Naming the numbers

September 28, 2021

By Nate Smelle

On Thursday, Sept. 30 it will have been 124 days since the carefully hidden bodies of 215 Indigenous children were found buried on the grounds of the former Kamloops Indian Residential School in British Columbia. Since this gruesome and shameful discovery, through the use of ground-penetrating radar more than 1,800 other Indigenous bodies – mostly belonging to children – have been found in the soil outside several former Canadian residential schools.

When covering crises and crimes of this sort, where a number is meant to represent the life of a once living, breathing human being, I always take extra care to find the exact number of lives lost as a result of the happening under investigation. Sometimes this search is as simple as a few clicks. For instance, as we all know by now, on Sept. 11, 2001 nearly 3,000 people were killed when hijackers coordinated four terrorist attacks on American soil; two of which brought down the World Trade Center Twin Towers in New York City. Looking at the numbers a little more closely, one learns that in actuality 2,996 people died during the attacks. Tightening the focus again, one discovers that 19 of the individuals to perish in the flames this day were the mass murderers responsible for this world-altering crime.

Of course all life is sacred, however, there is no denying the fact this information provokes one to have a different emotional response when mourning the lives of the other 2,977 victims. The point is that when it comes to documenting death every digit matters, because each digit has its own identity and story that matters as well. In the same manner, each and every one of the stolen Indigenous children’s bodies has an identity and a story that matters. Each and every number has a name that was given to them by their family; a name that has layers of meaning and a story of its own.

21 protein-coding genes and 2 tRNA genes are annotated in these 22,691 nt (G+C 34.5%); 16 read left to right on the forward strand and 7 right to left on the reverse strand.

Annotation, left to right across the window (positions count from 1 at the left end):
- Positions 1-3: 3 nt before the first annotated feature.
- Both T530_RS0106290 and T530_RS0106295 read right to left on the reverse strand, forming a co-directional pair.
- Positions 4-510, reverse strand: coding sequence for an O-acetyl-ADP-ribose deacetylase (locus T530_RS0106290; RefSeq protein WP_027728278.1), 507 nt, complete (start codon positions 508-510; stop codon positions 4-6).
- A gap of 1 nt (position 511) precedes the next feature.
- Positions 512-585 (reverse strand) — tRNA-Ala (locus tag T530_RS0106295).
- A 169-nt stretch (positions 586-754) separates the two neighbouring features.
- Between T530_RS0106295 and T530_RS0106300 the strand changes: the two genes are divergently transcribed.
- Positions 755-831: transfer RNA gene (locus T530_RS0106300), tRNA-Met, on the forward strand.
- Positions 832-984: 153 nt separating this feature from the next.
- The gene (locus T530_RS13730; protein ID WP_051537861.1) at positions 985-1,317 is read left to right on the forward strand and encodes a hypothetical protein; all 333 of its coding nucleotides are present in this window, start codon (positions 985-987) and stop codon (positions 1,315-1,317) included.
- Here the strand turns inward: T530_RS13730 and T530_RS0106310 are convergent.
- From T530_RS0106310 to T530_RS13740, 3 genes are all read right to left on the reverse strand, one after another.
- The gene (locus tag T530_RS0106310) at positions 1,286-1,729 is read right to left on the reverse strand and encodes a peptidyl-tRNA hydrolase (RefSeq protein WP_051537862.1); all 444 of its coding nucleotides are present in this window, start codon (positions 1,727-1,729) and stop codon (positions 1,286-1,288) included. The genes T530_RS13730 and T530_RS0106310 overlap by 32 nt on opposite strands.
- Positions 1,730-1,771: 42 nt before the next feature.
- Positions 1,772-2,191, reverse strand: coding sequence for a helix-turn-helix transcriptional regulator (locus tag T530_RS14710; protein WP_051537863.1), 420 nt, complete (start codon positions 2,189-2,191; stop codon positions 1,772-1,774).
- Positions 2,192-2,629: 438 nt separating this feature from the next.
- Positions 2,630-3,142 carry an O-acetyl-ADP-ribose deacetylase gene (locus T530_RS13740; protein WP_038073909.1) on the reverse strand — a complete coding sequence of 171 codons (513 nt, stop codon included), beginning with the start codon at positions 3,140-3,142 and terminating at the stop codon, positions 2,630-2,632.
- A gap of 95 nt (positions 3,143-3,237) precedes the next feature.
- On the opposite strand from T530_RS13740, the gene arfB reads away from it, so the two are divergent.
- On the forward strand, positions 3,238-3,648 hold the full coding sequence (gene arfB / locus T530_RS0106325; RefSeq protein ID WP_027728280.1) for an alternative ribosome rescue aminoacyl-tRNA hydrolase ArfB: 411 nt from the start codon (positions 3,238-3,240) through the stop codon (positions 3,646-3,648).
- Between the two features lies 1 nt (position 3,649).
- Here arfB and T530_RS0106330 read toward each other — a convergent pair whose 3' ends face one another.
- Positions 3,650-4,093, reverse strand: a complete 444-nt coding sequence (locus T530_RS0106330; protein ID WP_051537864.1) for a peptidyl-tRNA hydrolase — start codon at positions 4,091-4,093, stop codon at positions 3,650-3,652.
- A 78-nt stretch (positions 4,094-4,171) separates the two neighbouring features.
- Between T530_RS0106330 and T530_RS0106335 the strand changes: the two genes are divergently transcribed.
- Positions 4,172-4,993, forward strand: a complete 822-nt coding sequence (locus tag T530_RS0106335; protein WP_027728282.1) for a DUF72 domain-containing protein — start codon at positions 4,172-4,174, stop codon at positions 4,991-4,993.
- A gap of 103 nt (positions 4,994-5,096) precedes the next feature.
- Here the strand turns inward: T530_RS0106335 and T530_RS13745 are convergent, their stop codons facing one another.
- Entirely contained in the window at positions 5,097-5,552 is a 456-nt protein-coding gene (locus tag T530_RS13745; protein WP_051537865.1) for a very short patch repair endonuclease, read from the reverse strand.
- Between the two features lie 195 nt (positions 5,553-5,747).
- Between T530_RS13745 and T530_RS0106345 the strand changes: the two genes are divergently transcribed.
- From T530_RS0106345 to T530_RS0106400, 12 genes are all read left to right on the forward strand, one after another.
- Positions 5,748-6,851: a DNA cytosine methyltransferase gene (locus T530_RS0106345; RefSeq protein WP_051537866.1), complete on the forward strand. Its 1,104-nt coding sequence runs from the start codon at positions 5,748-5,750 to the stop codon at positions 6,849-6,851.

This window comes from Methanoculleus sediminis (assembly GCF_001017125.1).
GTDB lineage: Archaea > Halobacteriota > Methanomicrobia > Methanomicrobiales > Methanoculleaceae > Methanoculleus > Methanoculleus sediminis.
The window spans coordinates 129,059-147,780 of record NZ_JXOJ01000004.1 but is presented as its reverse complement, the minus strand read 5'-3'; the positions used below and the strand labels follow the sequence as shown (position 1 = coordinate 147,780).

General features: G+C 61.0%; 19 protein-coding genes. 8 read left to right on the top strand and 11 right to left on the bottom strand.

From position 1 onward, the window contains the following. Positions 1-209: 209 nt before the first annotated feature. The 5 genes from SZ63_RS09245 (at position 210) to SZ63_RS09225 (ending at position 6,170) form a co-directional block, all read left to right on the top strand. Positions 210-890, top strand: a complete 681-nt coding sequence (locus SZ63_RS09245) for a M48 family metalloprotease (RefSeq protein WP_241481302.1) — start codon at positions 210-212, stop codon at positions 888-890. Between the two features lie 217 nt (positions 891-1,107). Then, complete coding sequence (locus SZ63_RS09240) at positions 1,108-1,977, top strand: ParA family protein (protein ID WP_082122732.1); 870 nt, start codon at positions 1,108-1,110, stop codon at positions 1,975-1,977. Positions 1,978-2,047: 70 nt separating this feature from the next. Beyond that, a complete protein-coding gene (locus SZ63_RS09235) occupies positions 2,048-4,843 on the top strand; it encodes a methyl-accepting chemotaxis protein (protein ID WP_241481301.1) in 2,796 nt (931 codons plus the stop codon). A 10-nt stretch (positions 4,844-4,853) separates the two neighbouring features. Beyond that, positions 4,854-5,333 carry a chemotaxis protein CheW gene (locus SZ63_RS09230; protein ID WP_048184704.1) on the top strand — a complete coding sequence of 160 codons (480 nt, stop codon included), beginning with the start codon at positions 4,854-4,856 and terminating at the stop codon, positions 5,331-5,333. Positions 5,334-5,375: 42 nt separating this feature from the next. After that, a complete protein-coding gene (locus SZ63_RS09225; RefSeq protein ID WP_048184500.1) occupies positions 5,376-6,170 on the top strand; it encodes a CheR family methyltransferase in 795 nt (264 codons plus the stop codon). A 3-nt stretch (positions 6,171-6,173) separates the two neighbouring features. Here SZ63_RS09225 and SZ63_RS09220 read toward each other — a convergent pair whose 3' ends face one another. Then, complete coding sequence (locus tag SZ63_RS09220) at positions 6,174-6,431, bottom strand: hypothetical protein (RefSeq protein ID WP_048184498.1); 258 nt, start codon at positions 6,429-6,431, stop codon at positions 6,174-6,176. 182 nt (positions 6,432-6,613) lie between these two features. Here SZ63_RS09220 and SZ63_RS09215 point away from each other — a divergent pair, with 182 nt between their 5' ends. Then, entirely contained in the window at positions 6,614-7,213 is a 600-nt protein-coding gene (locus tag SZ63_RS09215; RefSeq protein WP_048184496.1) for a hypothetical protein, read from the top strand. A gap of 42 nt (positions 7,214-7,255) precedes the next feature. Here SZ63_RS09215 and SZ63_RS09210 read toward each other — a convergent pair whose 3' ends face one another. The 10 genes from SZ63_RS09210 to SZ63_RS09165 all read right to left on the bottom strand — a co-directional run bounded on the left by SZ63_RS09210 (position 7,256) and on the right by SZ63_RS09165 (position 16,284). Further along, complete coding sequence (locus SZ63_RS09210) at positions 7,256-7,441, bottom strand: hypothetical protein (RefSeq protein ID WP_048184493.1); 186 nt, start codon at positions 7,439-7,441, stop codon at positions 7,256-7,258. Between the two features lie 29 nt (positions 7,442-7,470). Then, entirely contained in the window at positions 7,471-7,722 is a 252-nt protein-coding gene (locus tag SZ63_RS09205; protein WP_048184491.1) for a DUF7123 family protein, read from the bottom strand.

Unlike when researching the terrorist attacks on 9/11/2001, when writing on the discovery of the 1,800+ Indigenous children’s bodies, I found myself struggling to find the statistics I required. As I sat there perplexed by the relative failure of my search, I recalled how I had the same difficulty finding the numbers of missing or murdered Indigenous women, girls and Two-spirited people.

Considering the national response to the discovery of the 215 dead children from the Tk’emlúps te Secwépemc First Nation at the former residential school in Kamloops, I expected to see the party leaders and candidates talking more about reconciliation, and Indigenous issues during the recent campaign. Yet, despite the fact that there have been nearly eight times as many Indigenous children’s bodies discovered on the grounds of other former residential schools since the discovery in Kamloops, there was nary a peep of the word “reconciliation” on the campaign trail.
Nevertheless, on this first National Day for Truth and Reconciliation we must honour these children and all those who have yet to be found by educating ourselves about the history of Canada’s colonization; and the atrocities – such as those within the residential school system – that were perpetrated against Indigenous people in the name of God and so-called “civilization.”

The more we learn about Indigenous cultures, history, technology, and societies, the better we can understand the context in which the stories of these stolen children were created. When we take the time to truly understand this context, we see that these children were stolen away from culturally rich communities that, unlike we are today, were living sustainably in balance with the natural world. With this knowledge – knowledge our ancestors would have received upon first contact with Indigenous people – we immediately recognize the sinister intent of Canada’s residential school system. It is upon realizations such as these, that we can begin to move the process of reconciliation forward.



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